The Yankees made him a much better offer than anyone else, and his agent decided to go public with the “it’s baffling” thing. So the Yanks called his bluff. Is he pissed? Ok, fine. But he doesn’t have any leverage anymore. And his BATNA (best alternative to a negotiated agreement) was 3/30 in Cincy or somewhere. Have fun with that, DJ.

    I love Jeter. But he has shown his ego and greed thru this. That damaged his brand way more than he can ever hurt the Yankees.

  5. John

    I don't agree. As Jeter said this was a negotiation. He wasn't happy it went public, but I don't think this is going to burn any bridges between him and the Yankees. Derek knows it's business, the Yankees know it's business. The only people portraying this as more than a typical back and forth negotiation are the members of the media and the fans. Otherwise, I don't think it is any different than any other negotiation other than he is Derek Jeter and these are the Yankees.

    And as far as Derek showing his greed what was he supposed to do? He made on average 18.9mil a year. He asked for a raise. If you don't ask you won't receive. If he had gotten 5-6 years at 20-25 mil a year would we have said he was greedy? No we would have said the Yanks are stupid. Was he supposed to say "You know, I don't need to be paid. Give me 5mil a year and call it a day."? That would have been stupid on his part.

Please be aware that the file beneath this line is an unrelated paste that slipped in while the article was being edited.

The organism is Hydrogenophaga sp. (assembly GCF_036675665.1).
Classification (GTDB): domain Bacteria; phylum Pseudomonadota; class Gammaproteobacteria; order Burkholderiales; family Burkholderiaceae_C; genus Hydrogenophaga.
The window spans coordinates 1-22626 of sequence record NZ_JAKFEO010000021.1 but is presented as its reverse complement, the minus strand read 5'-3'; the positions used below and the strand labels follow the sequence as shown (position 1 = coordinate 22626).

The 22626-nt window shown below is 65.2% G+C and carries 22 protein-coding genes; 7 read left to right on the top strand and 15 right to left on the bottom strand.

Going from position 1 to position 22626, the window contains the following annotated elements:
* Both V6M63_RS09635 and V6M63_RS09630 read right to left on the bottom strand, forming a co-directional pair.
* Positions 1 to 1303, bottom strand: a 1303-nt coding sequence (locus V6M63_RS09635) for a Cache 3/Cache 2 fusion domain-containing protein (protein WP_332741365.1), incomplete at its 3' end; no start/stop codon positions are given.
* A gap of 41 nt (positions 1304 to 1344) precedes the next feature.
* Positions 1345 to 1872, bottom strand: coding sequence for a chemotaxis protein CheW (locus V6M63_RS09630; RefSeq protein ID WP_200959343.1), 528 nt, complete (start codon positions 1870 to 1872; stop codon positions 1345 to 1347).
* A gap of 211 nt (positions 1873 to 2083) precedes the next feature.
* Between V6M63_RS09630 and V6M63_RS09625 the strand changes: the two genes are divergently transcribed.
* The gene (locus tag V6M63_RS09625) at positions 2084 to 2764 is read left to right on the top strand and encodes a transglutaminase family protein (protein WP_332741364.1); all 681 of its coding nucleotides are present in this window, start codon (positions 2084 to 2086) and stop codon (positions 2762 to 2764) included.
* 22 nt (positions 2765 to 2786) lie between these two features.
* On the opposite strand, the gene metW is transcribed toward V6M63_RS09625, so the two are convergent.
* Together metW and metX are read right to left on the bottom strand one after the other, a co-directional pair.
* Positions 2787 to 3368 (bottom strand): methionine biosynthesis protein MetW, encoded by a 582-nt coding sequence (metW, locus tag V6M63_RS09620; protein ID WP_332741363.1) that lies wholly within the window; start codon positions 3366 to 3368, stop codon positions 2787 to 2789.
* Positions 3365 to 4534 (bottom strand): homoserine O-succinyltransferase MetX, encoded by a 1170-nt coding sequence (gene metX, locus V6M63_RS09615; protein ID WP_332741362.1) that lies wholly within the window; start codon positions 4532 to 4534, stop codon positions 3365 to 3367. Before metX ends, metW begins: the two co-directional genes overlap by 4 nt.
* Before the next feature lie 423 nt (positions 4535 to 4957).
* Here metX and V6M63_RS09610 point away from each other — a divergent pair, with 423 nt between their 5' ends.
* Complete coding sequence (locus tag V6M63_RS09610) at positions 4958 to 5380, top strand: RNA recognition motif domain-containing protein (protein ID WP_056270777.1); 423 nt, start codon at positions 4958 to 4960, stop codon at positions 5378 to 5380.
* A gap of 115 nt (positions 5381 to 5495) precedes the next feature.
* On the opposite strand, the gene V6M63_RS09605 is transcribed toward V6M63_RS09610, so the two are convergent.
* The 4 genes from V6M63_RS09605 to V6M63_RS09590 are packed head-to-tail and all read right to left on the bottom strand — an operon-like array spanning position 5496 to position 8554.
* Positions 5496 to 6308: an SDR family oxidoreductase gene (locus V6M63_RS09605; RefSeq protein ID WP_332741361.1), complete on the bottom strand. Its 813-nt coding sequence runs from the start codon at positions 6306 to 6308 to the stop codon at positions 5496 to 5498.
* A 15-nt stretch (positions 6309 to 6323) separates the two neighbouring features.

From the Yankees perspective were they just supposed to throw money at an aging shortstop? That's bad business. So they offered 15mil a year which was still more than what anyone else was going to pay because they appreciated what Derek has meant to the franchise.

    They couldn't agree initially so they negotiated and made a deal. Derek got more money than anyone else was going to pay, and the Yankees got their captain and probably the best SS available. I don't see the issue with this.

  6. Mike

    It was a strategic error on Cashman's part to take this public, since nothing really was going to be gained from it. Perhaps it would have taken a bit longer for the contract to come about, but Jeter wasn't going anywhere, and they would have come in at the same number simply because Jeter wasn't going anywhere.

    In what's going to be a lifetime relationship, a couple weeks of some pretty minor, back-and-forth quotes will be long forgotten, and if there is an issue, then it will be between Jeter and Cashman, not Jeter and the Yankees. Move on.

  7. Sabrina

    Heard Jeter was angry but in ny..the media loves to sell papers. It doesn't matter if it is true or not, people buy the crappy daily news. Unfortunately, I get it delivered to my house just because my dad things its good, Jeter, you got your money. Be happy. You know who has a right to be mad? The fans…as the yankees overpay, it comes out of our pockets. nice to have you back captain, dont be angry..you'll be retiring with at least 51 million more!